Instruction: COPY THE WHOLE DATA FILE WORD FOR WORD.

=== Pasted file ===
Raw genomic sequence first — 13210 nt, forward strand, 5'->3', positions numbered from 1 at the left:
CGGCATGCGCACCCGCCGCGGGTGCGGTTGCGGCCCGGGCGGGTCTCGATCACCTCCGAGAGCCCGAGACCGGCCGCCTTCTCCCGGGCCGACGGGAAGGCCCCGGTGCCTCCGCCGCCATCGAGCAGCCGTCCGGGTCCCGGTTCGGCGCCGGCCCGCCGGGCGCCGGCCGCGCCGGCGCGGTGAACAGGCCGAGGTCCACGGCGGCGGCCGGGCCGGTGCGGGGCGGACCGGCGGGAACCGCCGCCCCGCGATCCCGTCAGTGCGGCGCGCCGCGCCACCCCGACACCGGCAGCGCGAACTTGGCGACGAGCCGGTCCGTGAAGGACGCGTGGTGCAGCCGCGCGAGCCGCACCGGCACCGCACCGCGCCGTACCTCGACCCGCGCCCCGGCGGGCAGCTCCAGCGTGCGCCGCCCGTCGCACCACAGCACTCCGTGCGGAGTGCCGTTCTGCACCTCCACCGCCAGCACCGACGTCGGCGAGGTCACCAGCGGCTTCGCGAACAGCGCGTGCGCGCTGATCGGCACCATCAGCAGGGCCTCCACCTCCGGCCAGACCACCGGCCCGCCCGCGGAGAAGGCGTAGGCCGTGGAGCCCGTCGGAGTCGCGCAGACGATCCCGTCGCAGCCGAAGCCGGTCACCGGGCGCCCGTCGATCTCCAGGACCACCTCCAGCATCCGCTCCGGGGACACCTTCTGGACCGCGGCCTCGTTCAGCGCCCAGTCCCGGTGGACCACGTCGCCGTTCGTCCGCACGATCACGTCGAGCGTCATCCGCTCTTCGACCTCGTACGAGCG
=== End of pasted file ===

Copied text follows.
Raw genomic sequence first — 13210 nt, forward strand, 5'->3', positions numbered from 1 at the left:
CGGCATGCGCACCCGCCGCGGGTGCGGTTGCGGCCCGGGCGGGTCTCGATCACCTCCGAGAGCCCGAGACCGGCCGCCTTCTCCCGGGCCGACGGGAAGGCCCCGGTGCCTCCGCCGCCATCGAGCAGCCGTCCGGGTCCCGGTTCGGCGCCGGCCCGCCGGGCGCCGGCCGCGCCGGCGCGGTGAACAGGCCGAGGTCCACGGCGGCGGCCGGGCCGGTGCGGGGCGGACCGGCGGGAACCGCCGCCCCGCGATCCCGTCAGTGCGGCGCGCCGCGCCACCCCGACACCGGCAGCGCGAACTTGGCGACGAGCCGGTCCGTGAAGGACGCGTGGTGCAGCCGCGCGAGCCGCACCGGCACCGCACCGCGCCGTACCTCGACCCGCGCCCCGGCGGGCAGCTCCAGCGTGCGCCGCCCGTCGCACCACAGCACTCCGTGCGGAGTGCCGTTCTGCACCTCCACCGCCAGCACCGACGTCGGCGAGGTCACCAGCGGCTTCGCGAACAGCGCGTGCGCGCTGATCGGCACCATCAGCAGGGCCTCCACCTCCGGCCAGACCACCGGCCCGCCCGCGGAGAAGGCGTAGGCCGTGGAGCCCGTCGGAGTCGCGCAGACGATCCCGTCGCAGCCGAAGCCGGTCACCGGGCGCCCGTCGATCTCCAGGACCACCTCCAGCATCCGCTCCGGGGACACCTTCTGGACCGCGGCCTCGTTCAGCGCCCAGTCCCGGTGGACCACGTCGCCGTTCGTCCGCACGATCACGTCGAGCGTCATCCGCTCTTCGACCTCGTACGAGCG